April 27, 2021

“Head Space,” Poems by Ted Millar

“Head Space,” Poems by Ted Millar
Head Space 
 
I still know my childhood best friend's 
telephone number even though 
I'll never dial it again. 
 
I've taught certain poems so many times 
I can recite them on demand, yet 
some claim that has no practical application. 
 
Most find my ability to name the American 
presidents by years in office amusing 
before urging me to remember “something important” 
 
(like last night's winning Powerball numbers?). 
I embrace my savant-esque ability to rattle off 
every Bob Dylan album and the songs featured 
 
on them. I prefer not to cram my head  
with empty crap on the radio and celebrity  
gossip, thank you very much. 
 
Want something proofread, I'm the resident 
grammarian, but if it's scores to last night's 
game, I suggest turning on ESPN. 
 
I've actually read the whole Constitution, 
not cherry-picked excerpts. Ditto  
the Declaration of Independence,  
 
the United Nations' Declaration of Human Rights, 
the Bible, the Koran, the Bhagavad Gita. 
Although not identifying as Buddhist 
 
anymore, I still adhere to the Noble Truths 
while traveling the Eightfold Path. 
Now that you know where I'm coming from 
 
I trust you'll understand when I forget 
where I've left the car keys or what  
you needed me to pick up from the grocery 
 
store on my way home. There's only  
so much RAM to go around. 



The Bottom of My Heart 
 
Please trust only what comes 
from the bottom of my heart. 
 
Believe me, not even I listen 
to the other parts. 
 
The top, for example, 
is known for cupidity, 
 
so it's prone to utter  
just about anything. 
 
The middle is nice  
but fickle; 
 
it has a hard time  
accepting the middle. 
 
The sides are always  
picking fights like fraternal 
 
twins at dinner.   
One's conservative,  
 
the other liberal.   
This leaves the bottom, 
 
dark and deep.   
You'll have no problems 
 
falling asleep 
knowing what it says  
 
is what it believes, 
and when wounded, 
 
                    actually bleeds.   
                    So don't pack your bags 
 
until you hear all sides. 
Then if you choose to leave, fine.    
 

 
Real gods require blood 
(golden shovel form based on an excerpt from Their Eyes Were Watching God by Zora Neale Hurston) 
 
Please don't give me it all. Half 
is enough for me. Reserve the rest for the gods, 
for that is where the worshippers are. 
Here are only the idle worshipped 
who don't understand the mess they're in.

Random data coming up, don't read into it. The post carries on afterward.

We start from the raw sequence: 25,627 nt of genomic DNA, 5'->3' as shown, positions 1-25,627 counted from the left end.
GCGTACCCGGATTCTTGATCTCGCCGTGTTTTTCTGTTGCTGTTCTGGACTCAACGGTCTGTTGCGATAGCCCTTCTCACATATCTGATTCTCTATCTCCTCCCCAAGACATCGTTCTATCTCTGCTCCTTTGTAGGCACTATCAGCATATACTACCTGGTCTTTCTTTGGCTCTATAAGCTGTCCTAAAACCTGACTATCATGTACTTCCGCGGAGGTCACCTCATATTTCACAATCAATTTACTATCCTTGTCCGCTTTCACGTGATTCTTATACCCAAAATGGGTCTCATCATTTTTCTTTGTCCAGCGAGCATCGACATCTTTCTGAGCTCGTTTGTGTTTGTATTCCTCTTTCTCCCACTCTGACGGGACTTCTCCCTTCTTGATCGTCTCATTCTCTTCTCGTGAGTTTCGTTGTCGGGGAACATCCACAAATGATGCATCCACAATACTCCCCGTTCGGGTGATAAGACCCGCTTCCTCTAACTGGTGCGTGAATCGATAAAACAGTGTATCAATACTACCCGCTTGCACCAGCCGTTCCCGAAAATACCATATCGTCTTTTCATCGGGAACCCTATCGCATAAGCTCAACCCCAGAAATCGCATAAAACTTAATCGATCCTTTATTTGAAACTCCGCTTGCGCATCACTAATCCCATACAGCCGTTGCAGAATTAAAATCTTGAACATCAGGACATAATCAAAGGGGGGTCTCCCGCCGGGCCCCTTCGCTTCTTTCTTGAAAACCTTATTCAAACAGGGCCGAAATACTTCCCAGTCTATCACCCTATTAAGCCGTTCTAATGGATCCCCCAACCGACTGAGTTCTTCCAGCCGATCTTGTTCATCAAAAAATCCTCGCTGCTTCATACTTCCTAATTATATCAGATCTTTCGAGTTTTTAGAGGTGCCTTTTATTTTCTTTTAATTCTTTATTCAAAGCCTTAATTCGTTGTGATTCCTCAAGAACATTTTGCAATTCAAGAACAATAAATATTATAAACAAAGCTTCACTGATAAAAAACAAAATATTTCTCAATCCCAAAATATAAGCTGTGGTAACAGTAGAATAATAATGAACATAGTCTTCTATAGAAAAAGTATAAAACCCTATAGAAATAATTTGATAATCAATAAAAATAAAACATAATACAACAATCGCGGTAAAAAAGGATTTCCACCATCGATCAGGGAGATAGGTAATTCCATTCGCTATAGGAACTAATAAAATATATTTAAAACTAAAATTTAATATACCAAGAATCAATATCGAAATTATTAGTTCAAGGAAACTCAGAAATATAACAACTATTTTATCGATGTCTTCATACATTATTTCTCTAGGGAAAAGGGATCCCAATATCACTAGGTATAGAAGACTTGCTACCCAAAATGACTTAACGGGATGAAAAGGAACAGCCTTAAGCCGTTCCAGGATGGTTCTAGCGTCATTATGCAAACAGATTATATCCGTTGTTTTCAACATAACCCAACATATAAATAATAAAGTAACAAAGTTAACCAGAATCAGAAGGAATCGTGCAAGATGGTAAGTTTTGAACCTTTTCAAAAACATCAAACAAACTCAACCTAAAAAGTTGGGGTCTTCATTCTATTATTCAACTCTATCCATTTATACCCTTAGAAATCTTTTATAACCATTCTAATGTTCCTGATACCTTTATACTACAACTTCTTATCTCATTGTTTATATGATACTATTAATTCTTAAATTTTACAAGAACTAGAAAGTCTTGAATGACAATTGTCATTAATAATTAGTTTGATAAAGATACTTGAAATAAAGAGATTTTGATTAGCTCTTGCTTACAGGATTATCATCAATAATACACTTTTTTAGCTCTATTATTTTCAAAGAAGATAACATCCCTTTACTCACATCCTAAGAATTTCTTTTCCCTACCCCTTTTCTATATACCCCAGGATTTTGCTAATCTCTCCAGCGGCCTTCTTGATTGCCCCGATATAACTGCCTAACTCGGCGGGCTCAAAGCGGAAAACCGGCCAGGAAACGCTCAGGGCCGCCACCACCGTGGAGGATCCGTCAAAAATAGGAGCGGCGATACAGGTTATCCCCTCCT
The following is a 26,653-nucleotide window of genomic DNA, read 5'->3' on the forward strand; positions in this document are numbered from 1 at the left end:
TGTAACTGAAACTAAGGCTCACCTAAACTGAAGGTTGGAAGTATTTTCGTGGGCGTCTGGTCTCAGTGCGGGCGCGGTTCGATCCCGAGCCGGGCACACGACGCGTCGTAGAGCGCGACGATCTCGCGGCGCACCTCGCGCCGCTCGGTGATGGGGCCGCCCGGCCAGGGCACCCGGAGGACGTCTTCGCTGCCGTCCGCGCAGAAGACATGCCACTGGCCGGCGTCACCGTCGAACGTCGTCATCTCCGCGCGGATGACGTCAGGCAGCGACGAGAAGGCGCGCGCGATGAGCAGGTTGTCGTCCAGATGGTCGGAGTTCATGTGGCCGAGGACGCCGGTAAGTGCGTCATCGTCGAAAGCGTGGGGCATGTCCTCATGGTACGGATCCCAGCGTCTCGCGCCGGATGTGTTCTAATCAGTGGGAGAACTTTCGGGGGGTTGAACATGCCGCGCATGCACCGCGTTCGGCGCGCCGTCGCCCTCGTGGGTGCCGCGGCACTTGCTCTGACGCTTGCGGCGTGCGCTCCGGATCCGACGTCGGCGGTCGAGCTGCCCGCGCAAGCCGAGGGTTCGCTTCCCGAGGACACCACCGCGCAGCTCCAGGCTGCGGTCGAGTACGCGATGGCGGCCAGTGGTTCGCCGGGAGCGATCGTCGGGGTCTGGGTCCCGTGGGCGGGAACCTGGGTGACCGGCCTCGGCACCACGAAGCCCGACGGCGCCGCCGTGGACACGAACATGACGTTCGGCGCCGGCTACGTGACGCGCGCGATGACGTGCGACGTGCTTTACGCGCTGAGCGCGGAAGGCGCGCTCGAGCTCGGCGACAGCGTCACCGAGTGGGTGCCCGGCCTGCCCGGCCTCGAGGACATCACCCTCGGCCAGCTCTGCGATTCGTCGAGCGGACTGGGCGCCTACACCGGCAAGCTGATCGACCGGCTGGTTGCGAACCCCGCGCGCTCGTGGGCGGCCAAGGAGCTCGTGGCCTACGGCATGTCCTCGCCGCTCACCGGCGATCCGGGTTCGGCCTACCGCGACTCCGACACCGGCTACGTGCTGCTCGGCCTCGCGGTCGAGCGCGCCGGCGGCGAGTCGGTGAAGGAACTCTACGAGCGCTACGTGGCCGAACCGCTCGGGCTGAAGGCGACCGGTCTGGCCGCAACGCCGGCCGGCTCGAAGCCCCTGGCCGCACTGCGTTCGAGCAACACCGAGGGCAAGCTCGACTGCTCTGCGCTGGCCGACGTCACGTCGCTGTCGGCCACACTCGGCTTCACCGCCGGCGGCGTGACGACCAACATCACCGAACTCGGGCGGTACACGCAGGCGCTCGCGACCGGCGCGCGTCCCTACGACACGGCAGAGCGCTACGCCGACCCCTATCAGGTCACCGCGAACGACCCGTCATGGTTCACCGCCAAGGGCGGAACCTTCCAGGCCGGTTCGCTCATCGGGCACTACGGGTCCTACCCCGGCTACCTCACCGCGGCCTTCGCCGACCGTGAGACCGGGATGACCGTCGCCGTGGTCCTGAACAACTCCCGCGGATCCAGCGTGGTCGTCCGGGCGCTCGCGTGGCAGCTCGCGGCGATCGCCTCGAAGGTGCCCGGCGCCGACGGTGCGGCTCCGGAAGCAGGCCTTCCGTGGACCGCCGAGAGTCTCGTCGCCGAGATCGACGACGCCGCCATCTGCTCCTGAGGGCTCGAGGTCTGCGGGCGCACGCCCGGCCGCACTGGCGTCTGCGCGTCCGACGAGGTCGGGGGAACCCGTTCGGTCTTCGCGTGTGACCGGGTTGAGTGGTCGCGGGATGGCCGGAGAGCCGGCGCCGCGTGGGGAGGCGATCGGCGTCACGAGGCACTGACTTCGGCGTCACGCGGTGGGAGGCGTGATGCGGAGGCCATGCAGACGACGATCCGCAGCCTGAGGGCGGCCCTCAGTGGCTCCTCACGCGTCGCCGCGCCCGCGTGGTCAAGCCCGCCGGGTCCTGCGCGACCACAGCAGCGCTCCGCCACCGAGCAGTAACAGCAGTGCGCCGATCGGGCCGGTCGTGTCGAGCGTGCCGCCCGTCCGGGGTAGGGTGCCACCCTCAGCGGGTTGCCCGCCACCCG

Sitting around with old wine 
in new bottles, a buffet, and 
a bouquet of flowers  
doesn't get us any closer to real 
spiritual fulfillment. The gods 
I need, what I really require, 
are unattainable without blood.  
 


Past Lives 
--for Lydia 
 
Your eyes remind me of a goddess I used to worship 
eons ago, when my family paid the Pharaoh 
for permission to pray. 
 
Your hair takes me back to a mountain in Outer Mongolia, 
where in another life I used to weave secret silk 
for the emperor’s mistress. 
 
Perhaps we were the first Romeo and Juliet, 
star-crossed, ill-timed, traversing history 
for the most recent juncture to inevitably unite us.    



Til the Cows Come Home 
 
They're apparently the demarcation line, 
the 38th parallel, the proverbial point 
of no return. I'm not sure what they'll 
bring us (except some milk and maybe anthrax), 
or what's supposed to be different once they've arrived.   
 
All I know is, since you told me 
you'd love me until then, 
I can't stop watching the horizon, 
listening for lowing. 
 
 
 
Selfie Face 
 
This is apparently how we smile now; 
at least that’s what posterity might assume 
after we’ve passed on to it our clouds  
and timelines. Gone are the albums 
full of cheezy grins, occasional dazzlers 
captured in the perfect light, peace signs 
behind unassuming relatives’ heads. 
We’ve all become ducks now, jutting 
out pursed lips as if outside the frames 
above us hang guillotines of mistletoe 
threatening kisses that never come. 
 
 

***

Ted Millar teaches English at Mahopac High School.  His work has appeared in Little Somethings PressGrand Little Things, Words and Whispers, Fleas on the DogBetter Than StarbucksStraight Forward Poetry, Reflecting Pool: Poets and the Creative Process (Codhill Press, 2018), Crossways, Caesura, Circle ShowThe Broke BohemianThe Voices Project, Third Wednesday, Tiny Poetry: MacropoeticsScintillaGFT PressInkletteThe Grief Diaries, Cactus Heart, AjiWordpool Press, The Artistic Muse, ChronogramBrickplight and Inkwell.  He was among 65 poets to have work accepted for the 2018 Arts Mid-Hudson exhibit Artists Respond to Poetry.     

In addition to writing poetry, he is also a frequent contributor to Liberal AmericaLiberal Nation RisingOpEd Newsand Medium

He lives in the heart of apple and wine country in New York’s Hudson Valley with his wife and two children.   

Head Space
#gods#heart#memory#poetry#Ted Millar

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